A few comparisons were made between character progression in the Spider‑Man comics, and how protagonists changed in various movies and books. I thought this was a flawed example, because the Spider‑Man books represent a serial drama, which has lasted for both decades and thousands of issues. An inherent problem exists in comparing potentially endless serial media (some comics and television) with any stories that were always meant to have a complete beginning, middle and end (novels, movies, plays, many comics and most modern television shows.)
It’s far easier to write a novel or movie or comic book mini series about a happily married couple in a monogamous, committed relationship, when you don’t have to worry about continuing that story for another 20 years and making sure that the status quo never becomes inaccessible or unappealing to future readers, some of whom will not be interested in the back issues, and some of whom will. It’s easier for writers in other media (especially shorter media) to write lasting relationships, because they can end the story before it gets monotonous and maintain absolute control over the development of the characters. Over the course of a finite work, the couple can age in real time or at an accelerated rate, have children, etcetera. Then the story’s over, unless the writer chooses to do a sequel, in which case, he’ll have a lot more latitude, along with a potential for failure.
When Spider‑Man is viewed as a singular narrative with a beginning, middle and end, fans want to see the definitive ending, which is why they’re not so concerned about what status quo will work the best in the long‑term. It’s a difference in sensibilities and expectations, and a point of view which is counterproductive to developing a status quo which will ensure the continued success of the series. This is what has worked for the last few decades, and it would be a tremendous risk to change the formula for so little gain, by ending the current Marvel Universe.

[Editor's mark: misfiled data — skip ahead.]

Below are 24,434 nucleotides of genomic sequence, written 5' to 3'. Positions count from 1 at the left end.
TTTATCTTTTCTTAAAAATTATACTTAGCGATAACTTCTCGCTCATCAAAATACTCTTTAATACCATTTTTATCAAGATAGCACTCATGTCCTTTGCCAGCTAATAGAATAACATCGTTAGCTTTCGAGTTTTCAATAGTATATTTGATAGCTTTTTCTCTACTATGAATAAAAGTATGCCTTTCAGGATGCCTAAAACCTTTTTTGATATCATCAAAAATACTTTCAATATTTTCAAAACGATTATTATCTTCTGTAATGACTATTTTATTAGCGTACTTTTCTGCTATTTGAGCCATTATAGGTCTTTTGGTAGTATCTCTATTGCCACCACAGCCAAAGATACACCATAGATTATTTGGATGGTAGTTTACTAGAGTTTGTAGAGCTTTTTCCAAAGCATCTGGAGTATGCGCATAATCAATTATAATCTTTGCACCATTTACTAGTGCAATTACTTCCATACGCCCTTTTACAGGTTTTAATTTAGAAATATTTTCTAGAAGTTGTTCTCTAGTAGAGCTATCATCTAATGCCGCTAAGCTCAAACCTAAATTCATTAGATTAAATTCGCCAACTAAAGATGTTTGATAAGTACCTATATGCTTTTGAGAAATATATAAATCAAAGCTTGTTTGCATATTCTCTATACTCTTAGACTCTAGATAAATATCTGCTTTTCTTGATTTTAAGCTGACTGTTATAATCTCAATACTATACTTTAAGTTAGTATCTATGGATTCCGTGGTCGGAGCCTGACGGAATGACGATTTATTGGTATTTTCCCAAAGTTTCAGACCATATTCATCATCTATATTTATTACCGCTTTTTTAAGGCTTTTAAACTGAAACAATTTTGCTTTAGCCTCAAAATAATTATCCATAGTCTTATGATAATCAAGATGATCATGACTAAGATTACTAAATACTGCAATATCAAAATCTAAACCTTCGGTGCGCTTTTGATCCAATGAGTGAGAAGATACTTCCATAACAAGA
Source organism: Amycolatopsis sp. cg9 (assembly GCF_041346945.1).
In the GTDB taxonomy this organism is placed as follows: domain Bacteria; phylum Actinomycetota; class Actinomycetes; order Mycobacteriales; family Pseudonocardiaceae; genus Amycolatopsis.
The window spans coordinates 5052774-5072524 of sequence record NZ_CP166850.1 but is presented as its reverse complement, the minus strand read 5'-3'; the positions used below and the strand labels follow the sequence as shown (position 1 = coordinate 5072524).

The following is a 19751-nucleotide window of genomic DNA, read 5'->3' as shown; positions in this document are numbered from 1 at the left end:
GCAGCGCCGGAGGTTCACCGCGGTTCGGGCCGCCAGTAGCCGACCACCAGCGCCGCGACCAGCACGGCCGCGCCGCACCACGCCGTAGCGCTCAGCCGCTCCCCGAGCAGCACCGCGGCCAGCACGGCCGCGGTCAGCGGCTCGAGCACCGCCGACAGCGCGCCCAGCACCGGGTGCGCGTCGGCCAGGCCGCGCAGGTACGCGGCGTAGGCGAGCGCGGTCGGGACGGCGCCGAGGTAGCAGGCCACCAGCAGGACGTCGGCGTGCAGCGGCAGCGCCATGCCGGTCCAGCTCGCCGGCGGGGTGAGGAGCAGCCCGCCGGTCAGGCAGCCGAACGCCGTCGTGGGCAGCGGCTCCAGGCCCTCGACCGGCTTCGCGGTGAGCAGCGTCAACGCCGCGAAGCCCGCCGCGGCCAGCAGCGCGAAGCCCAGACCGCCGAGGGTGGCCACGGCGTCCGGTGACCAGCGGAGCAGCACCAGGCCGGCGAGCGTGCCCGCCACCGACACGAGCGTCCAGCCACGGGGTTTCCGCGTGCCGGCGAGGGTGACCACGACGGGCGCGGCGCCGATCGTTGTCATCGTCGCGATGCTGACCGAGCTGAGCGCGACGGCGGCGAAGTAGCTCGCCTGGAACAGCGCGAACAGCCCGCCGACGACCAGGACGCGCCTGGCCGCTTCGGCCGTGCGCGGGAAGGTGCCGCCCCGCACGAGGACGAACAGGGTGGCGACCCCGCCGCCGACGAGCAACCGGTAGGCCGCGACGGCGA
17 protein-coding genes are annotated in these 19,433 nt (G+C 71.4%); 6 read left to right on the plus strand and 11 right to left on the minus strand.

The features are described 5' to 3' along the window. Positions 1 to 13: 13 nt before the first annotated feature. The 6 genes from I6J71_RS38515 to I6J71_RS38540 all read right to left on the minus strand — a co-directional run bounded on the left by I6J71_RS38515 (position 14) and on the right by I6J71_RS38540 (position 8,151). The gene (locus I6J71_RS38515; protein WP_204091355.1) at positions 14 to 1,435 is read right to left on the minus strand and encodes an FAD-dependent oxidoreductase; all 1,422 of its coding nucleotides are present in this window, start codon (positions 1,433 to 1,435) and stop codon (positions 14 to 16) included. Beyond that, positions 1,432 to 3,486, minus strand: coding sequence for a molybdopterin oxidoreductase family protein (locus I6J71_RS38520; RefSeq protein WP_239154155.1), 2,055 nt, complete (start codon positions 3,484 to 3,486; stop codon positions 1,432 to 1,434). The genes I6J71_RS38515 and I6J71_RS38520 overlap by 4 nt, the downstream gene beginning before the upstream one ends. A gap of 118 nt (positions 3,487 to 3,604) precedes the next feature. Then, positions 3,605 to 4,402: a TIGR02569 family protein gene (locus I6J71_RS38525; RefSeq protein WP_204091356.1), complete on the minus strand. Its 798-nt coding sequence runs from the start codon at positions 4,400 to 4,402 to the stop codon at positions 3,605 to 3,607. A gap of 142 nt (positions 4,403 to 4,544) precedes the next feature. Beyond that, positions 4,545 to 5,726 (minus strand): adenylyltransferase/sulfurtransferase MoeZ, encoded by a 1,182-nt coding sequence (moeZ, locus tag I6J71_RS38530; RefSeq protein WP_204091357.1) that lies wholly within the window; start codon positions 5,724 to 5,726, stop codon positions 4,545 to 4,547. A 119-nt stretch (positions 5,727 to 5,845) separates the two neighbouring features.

Prolonging the Inevitable
There’s been the suggestion that it would be a good idea for the Marvel Universe to end, because the next generation of readers just isn’t reading comics, due to all the other forms of entertainment competing with them such as books, TV shows, movies, video games, web content and other stuff. This would mean there’s no reason for Marvel to bother trying to get new readers. Instead, Marvel should just do what they can to keep the readers they have now and prolong the inevitable. This approach has many severe disadvantages.
While sales of the monthly issues may be declining—and there are a few counterarguments to that prognosis—there are other sources of revenue for publishers, including the trade paperbacks and digital programs. Whether or not Marvel’s able to get enough new readers to sustain the title indefinitely is unknown, but they should do everything in their power to do so. Catering to an increasingly dwindling (as the current readers move onto other interests, run out of money or die) readership is the worst possible long‑term strategy. The stories aren’t going to be that good, as many of the best writers and artists wouldn’t be as interested in working for a company‑owned character if there’s no chance of the series ever reaching a larger readership or being of interest to new readers years later.
Encouraging more kids and new readers to buy Amazing Spider-Man also increases the amount of comics purchased, which has two benefits. It allows Marvel to pay their talent more, which increases their ability to get better talent. While it probably won’t result in a decline in comic prices, it could result in readers getting more material for their money, in addition to delaying increases in comic book prices. Plus, some of those kids will eventually become Spider‑Man writers and artists when you’re in your seventies.
When the End Comes